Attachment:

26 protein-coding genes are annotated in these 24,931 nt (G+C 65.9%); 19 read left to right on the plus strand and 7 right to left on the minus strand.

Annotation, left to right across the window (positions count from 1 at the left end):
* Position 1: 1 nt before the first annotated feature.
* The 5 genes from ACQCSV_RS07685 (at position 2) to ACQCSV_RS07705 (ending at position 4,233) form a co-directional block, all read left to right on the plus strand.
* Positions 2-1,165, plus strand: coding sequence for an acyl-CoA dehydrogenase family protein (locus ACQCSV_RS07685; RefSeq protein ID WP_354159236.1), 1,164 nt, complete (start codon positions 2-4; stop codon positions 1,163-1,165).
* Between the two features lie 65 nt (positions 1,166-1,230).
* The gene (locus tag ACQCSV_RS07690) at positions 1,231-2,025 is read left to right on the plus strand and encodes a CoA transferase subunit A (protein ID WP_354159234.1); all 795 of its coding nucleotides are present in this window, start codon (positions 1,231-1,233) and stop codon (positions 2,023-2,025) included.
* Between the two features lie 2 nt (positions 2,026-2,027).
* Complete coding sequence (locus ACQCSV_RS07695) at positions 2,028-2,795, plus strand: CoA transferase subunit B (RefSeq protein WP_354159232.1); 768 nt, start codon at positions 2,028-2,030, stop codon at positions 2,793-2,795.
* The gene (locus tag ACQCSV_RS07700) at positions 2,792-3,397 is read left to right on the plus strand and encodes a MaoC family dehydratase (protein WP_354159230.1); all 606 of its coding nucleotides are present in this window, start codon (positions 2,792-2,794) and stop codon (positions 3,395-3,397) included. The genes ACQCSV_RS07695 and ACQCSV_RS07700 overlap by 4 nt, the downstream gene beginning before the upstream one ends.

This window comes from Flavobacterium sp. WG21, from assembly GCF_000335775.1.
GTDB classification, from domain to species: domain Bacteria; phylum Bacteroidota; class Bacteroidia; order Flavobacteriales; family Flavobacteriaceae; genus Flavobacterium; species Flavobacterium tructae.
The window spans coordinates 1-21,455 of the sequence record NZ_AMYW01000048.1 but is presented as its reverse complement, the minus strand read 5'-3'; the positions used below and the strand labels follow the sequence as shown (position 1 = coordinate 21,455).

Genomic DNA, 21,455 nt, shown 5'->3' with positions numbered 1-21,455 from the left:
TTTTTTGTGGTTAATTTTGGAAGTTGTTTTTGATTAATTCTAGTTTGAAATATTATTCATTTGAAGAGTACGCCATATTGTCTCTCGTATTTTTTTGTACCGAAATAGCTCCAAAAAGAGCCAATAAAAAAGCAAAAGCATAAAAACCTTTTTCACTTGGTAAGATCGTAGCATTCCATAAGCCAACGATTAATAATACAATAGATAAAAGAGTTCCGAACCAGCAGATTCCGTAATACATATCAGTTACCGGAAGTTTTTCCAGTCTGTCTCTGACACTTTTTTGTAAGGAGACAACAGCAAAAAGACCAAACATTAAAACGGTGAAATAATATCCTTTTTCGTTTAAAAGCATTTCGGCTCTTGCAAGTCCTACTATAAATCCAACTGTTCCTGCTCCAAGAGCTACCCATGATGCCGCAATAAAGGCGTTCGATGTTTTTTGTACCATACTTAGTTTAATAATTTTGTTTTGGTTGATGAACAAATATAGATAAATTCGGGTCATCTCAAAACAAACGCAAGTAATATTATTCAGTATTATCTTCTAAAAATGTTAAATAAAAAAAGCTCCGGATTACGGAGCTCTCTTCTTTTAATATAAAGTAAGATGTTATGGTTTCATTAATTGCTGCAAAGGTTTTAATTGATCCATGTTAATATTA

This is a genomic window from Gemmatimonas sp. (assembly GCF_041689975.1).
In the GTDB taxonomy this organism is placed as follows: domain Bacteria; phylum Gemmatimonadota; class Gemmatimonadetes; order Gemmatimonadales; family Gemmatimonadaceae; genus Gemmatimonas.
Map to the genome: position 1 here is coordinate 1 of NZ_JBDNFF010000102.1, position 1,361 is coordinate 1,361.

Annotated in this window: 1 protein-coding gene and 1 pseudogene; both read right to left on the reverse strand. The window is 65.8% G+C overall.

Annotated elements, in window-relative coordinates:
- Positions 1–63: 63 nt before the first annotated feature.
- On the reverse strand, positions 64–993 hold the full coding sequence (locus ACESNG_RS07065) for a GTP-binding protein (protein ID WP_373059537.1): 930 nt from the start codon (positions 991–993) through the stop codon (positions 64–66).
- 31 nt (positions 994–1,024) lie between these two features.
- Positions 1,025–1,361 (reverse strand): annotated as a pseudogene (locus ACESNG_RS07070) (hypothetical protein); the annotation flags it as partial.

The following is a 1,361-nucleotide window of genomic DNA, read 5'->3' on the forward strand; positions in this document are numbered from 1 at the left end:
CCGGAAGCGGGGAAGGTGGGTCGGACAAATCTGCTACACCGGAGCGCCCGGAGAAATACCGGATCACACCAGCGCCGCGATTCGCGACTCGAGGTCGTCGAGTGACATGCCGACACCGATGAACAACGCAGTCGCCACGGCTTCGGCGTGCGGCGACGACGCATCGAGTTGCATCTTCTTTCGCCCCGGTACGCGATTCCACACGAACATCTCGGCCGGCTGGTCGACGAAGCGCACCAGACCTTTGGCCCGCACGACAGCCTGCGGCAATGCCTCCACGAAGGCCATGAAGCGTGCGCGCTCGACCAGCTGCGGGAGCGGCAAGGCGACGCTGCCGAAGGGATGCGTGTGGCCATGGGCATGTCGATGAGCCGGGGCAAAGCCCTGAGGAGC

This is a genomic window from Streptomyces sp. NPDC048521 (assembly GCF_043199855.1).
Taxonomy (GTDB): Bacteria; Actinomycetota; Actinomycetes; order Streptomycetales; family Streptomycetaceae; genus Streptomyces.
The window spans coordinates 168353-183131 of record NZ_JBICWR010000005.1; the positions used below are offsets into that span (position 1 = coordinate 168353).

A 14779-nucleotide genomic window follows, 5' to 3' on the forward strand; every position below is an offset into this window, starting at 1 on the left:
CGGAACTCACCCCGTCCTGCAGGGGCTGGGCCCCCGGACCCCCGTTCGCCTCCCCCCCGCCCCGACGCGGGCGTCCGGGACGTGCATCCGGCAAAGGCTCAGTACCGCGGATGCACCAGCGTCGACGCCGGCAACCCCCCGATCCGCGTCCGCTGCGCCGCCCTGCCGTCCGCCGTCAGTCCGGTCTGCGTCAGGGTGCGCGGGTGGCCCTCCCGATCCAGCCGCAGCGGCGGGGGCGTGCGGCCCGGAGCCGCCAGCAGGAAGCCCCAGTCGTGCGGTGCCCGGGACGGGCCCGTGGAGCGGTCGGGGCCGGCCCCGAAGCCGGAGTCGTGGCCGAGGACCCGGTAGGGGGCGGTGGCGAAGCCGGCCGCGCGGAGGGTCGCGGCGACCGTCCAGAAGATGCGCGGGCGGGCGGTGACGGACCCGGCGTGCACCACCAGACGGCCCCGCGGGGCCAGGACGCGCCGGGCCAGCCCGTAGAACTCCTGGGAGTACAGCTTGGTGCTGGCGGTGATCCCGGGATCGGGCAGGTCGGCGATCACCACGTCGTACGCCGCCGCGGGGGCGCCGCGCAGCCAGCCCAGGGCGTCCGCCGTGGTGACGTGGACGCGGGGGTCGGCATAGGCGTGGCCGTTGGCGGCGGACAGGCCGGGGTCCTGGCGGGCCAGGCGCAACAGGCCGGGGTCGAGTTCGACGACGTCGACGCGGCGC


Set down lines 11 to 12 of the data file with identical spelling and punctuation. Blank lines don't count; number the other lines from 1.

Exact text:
This window comes from Flavobacterium sp. WG21, from assembly GCF_000335775.1.
GTDB classification, from domain to species: domain Bacteria; phylum Bacteroidota; class Bacteroidia; order Flavobacteriales; family Flavobacteriaceae; genus Flavobacterium; species Flavobacterium tructae.